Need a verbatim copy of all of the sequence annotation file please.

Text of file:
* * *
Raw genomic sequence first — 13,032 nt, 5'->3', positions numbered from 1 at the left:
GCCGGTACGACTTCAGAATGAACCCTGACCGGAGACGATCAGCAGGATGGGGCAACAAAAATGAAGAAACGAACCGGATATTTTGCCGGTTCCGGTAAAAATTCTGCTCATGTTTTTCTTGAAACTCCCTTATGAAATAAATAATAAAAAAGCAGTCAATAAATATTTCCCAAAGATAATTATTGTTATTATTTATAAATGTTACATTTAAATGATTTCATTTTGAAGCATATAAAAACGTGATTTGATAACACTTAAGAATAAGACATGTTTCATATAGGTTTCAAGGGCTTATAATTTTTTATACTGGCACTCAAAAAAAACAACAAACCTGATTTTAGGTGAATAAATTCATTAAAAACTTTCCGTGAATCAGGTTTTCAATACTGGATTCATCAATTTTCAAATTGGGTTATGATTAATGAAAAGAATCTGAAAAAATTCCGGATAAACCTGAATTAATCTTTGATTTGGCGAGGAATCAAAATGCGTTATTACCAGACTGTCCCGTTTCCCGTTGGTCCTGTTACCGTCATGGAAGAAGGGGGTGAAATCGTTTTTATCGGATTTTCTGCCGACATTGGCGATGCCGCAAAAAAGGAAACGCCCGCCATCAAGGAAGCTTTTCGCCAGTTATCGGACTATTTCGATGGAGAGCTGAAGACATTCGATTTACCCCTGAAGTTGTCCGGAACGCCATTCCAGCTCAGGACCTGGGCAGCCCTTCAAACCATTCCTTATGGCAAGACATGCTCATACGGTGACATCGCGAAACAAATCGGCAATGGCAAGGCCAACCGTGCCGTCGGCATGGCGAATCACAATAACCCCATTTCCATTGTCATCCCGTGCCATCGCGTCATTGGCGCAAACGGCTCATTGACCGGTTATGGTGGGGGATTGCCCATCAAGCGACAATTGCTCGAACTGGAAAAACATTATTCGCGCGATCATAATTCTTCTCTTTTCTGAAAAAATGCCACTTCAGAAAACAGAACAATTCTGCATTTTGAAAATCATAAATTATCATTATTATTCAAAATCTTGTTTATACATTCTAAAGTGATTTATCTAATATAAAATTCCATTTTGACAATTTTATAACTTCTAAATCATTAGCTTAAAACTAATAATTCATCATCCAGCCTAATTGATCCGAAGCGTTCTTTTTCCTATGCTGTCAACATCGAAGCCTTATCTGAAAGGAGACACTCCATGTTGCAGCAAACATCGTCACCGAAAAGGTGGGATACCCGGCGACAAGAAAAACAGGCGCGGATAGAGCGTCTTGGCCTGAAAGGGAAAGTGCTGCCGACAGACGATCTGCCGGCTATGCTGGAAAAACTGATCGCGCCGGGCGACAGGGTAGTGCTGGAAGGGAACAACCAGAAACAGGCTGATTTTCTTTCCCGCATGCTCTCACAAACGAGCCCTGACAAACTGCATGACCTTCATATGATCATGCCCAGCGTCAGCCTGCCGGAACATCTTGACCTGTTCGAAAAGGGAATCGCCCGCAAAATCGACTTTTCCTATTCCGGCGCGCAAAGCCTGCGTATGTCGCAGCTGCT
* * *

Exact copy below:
Raw genomic sequence first — 13,032 nt, 5'->3', positions numbered from 1 at the left:
GCCGGTACGACTTCAGAATGAACCCTGACCGGAGACGATCAGCAGGATGGGGCAACAAAAATGAAGAAACGAACCGGATATTTTGCCGGTTCCGGTAAAAATTCTGCTCATGTTTTTCTTGAAACTCCCTTATGAAATAAATAATAAAAAAGCAGTCAATAAATATTTCCCAAAGATAATTATTGTTATTATTTATAAATGTTACATTTAAATGATTTCATTTTGAAGCATATAAAAACGTGATTTGATAACACTTAAGAATAAGACATGTTTCATATAGGTTTCAAGGGCTTATAATTTTTTATACTGGCACTCAAAAAAAACAACAAACCTGATTTTAGGTGAATAAATTCATTAAAAACTTTCCGTGAATCAGGTTTTCAATACTGGATTCATCAATTTTCAAATTGGGTTATGATTAATGAAAAGAATCTGAAAAAATTCCGGATAAACCTGAATTAATCTTTGATTTGGCGAGGAATCAAAATGCGTTATTACCAGACTGTCCCGTTTCCCGTTGGTCCTGTTACCGTCATGGAAGAAGGGGGTGAAATCGTTTTTATCGGATTTTCTGCCGACATTGGCGATGCCGCAAAAAAGGAAACGCCCGCCATCAAGGAAGCTTTTCGCCAGTTATCGGACTATTTCGATGGAGAGCTGAAGACATTCGATTTACCCCTGAAGTTGTCCGGAACGCCATTCCAGCTCAGGACCTGGGCAGCCCTTCAAACCATTCCTTATGGCAAGACATGCTCATACGGTGACATCGCGAAACAAATCGGCAATGGCAAGGCCAACCGTGCCGTCGGCATGGCGAATCACAATAACCCCATTTCCATTGTCATCCCGTGCCATCGCGTCATTGGCGCAAACGGCTCATTGACCGGTTATGGTGGGGGATTGCCCATCAAGCGACAATTGCTCGAACTGGAAAAACATTATTCGCGCGATCATAATTCTTCTCTTTTCTGAAAAAATGCCACTTCAGAAAACAGAACAATTCTGCATTTTGAAAATCATAAATTATCATTATTATTCAAAATCTTGTTTATACATTCTAAAGTGATTTATCTAATATAAAATTCCATTTTGACAATTTTATAACTTCTAAATCATTAGCTTAAAACTAATAATTCATCATCCAGCCTAATTGATCCGAAGCGTTCTTTTTCCTATGCTGTCAACATCGAAGCCTTATCTGAAAGGAGACACTCCATGTTGCAGCAAACATCGTCACCGAAAAGGTGGGATACCCGGCGACAAGAAAAACAGGCGCGGATAGAGCGTCTTGGCCTGAAAGGGAAAGTGCTGCCGACAGACGATCTGCCGGCTATGCTGGAAAAACTGATCGCGCCGGGCGACAGGGTAGTGCTGGAAGGGAACAACCAGAAACAGGCTGATTTTCTTTCCCGCATGCTCTCACAAACGAGCCCTGACAAACTGCATGACCTTCATATGATCATGCCCAGCGTCAGCCTGCCGGAACATCTTGACCTGTTCGAAAAGGGAATCGCCCGCAAAATCGACTTTTCCTATTCCGGCGCGCAAAGCCTGCGTATGTCGCAGCTGCT